“Apparently Trudeau is not handling the illegal migration, mostly from the US, very well. Canadians want a more conservative approach,” I said after Vicky brought us a couple of beers. Camp was unusually pensive and thought about a response for a few beats.
“Not sure what they want? More armed border guards along the 7000km, mostly open border and how do you stop them walking into Canada, claiming refugee status? Many of them have no IDs or papers, either tossed them or lost them. You can’t turn them back since the US will not let them back in and you can’t shoot them and you can’t ignore them.”
“When Trudeau tweeted that ‘all those fleeing persecution, terror and war are welcome, regardless of faith’ he scored an own goal since at the same time Trump told those with temporary status to leave. So they came to Canada.”
“Yes, we now have more illegal asylum seekers then legal ones,” Camp said, “and it’s not getting better. It seems that the rule of law has broken down and the process has been completely derailed. There was already a backlog of legal claims which now has exploded with the influx of illegal claimants. The waiting list today is up to 20 months for a claim to be heard.”
“The federal government says ‘we’re dealing with a challenge’while the conservative opposition calls it a crisis,” I said.
“Globally we’re nowhere near crisis level,” Camp said. “Only 0.2% of the worldwide refugee population has ended up in Canada according to the UNHCR. Transfer that number to the Sunshine Coast with a population of say 30’000; that would be 60. I don’t think that constitutes a crisis. Globally the refugee population rose to 25 million last year, half are children, the highest number since WWII. On a percentage basis we’re not in the top ten and for that matter neither is Germany. Sweden received 170’000 claims last year, which in Canada would be the equivalent of 600’000. Lebanon, Jordan and Turkey are the top three destinations and in those countries the unprecedented influx of refugees is a crisis.”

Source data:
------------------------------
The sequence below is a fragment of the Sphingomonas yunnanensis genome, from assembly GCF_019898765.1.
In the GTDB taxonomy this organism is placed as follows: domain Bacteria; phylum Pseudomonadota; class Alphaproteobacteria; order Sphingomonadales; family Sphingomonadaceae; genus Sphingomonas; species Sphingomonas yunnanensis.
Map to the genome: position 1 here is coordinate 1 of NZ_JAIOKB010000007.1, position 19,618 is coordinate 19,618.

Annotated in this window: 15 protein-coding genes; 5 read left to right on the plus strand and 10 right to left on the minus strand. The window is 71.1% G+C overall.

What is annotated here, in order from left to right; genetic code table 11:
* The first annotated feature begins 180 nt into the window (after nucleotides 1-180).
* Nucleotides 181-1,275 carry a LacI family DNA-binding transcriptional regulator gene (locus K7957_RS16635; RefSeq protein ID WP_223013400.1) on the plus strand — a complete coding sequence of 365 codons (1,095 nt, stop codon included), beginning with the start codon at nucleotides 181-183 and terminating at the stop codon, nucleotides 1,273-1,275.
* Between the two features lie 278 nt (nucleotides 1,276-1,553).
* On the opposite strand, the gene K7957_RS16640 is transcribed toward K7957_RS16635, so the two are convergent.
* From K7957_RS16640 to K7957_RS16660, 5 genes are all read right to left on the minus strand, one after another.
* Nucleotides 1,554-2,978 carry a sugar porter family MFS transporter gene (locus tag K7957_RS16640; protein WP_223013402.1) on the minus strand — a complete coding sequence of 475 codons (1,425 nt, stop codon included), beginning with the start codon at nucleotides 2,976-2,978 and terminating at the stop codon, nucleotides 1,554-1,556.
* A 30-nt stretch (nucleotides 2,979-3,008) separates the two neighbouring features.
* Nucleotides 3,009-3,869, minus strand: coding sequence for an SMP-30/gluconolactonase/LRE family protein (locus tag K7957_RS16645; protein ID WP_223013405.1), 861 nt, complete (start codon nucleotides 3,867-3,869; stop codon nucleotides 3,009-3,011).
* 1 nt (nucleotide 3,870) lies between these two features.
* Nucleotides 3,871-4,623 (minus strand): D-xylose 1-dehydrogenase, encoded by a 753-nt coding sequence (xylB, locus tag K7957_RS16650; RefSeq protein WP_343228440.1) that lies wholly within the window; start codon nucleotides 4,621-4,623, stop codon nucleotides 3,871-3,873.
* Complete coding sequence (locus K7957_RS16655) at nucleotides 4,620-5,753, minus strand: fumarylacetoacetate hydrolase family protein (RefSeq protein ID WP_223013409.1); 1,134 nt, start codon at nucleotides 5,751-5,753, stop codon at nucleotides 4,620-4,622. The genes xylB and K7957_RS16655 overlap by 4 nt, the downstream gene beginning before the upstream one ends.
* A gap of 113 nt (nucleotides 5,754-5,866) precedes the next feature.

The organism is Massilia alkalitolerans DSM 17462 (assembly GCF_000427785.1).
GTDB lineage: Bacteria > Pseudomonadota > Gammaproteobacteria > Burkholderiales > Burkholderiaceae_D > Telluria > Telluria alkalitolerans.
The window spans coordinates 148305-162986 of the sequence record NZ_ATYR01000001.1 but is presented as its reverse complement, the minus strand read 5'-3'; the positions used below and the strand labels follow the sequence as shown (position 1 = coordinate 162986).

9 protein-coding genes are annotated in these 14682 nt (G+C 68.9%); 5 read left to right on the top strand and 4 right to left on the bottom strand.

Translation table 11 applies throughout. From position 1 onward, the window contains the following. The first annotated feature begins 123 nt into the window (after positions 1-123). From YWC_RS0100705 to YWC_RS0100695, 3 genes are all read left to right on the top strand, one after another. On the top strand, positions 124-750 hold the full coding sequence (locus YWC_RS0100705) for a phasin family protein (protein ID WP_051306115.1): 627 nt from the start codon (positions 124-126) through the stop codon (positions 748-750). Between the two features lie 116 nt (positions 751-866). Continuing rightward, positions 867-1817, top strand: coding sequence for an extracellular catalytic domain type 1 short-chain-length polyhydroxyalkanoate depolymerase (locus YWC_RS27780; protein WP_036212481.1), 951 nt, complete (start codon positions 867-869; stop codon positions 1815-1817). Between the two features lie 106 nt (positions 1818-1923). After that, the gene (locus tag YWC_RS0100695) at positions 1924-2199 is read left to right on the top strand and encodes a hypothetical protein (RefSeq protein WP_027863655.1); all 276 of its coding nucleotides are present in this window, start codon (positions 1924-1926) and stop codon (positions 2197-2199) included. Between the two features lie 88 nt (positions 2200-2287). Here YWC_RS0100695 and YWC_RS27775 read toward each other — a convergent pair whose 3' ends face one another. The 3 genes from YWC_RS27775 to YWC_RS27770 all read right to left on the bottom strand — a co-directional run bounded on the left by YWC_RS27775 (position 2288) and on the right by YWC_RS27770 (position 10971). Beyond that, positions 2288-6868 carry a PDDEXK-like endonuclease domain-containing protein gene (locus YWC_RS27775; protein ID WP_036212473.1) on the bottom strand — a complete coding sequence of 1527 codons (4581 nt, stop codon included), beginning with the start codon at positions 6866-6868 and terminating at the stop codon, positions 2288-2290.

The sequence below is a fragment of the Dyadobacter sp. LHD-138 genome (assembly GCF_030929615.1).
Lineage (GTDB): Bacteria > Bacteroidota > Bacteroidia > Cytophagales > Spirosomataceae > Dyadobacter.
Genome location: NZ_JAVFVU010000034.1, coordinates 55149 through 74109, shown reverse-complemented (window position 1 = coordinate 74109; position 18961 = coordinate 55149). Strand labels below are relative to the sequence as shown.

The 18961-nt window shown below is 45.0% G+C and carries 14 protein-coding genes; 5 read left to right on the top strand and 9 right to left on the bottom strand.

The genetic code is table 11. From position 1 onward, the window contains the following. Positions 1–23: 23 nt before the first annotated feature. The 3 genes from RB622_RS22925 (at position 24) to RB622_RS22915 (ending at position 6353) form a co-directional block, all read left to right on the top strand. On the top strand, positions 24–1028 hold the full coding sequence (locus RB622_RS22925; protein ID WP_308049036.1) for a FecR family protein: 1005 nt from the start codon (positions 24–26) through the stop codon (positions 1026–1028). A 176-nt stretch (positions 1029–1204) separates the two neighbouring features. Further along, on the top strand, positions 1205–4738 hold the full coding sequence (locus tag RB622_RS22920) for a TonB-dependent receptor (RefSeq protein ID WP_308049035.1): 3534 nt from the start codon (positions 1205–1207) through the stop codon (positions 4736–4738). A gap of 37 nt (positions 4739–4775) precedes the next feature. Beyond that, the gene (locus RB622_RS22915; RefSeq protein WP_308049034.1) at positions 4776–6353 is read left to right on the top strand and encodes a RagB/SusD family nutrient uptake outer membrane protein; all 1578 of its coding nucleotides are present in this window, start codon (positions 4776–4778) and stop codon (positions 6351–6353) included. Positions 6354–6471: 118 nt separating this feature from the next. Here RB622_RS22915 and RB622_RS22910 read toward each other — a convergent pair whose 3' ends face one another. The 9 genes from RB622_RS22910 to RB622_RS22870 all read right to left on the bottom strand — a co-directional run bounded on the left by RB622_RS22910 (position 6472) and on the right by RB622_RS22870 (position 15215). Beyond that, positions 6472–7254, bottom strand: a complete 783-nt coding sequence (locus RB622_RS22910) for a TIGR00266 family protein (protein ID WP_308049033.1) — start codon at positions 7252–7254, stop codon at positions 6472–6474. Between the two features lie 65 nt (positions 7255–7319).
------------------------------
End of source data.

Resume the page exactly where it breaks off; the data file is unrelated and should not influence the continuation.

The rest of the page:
“How do you know all this?” I asked.
“Well I get most of that from this article in the Globe and Mail from last week. Here it is.” Camp shoved the paper in front of me. While I concentrated on the article he focused on his pint.
“It says here that there is nothing illegal if someone crosses the border by whichever means is taken or goes to a port of entry. The term ‘illegal border crossers’ stigmatizes people as law-breakers when there is nothing unlawful at the point of entry. So what’s the fix? How can this be addressed without appearing xenophobic or cruel?” I asked, shaking my head.
“Trying to cut the wait time in half by some means would be a good start,” Camp said.
“And separating refugees from immigrants and migrants in the public’s mind would be another step.”
“You two ready for a refill?” Vicky asked. “You seem awfully busy. What is it this week that keeps you two so agitated?”
“Refugees,” Camp said, handing her his empty glass, “and I don’t mean the song by Tom Petty,” Camp said.
Vicky looked perplexed. “I don’t know any refugees personally,” she said. “Do you?”
“Not really,” I had to admit, “but apparently it’s a calamity in Ontario and Quebec.”
“I have to feel sorry for anyone running away from their home and country for whatever reason. I can’t even imagine what that’s like.”
“You’re right Vicky, none of us do. We travel around the world as tourists and avoid places of conflict. Refugees escape those places and then are treated as outcasts wherever they land.”
This one is especially good. I like the last line,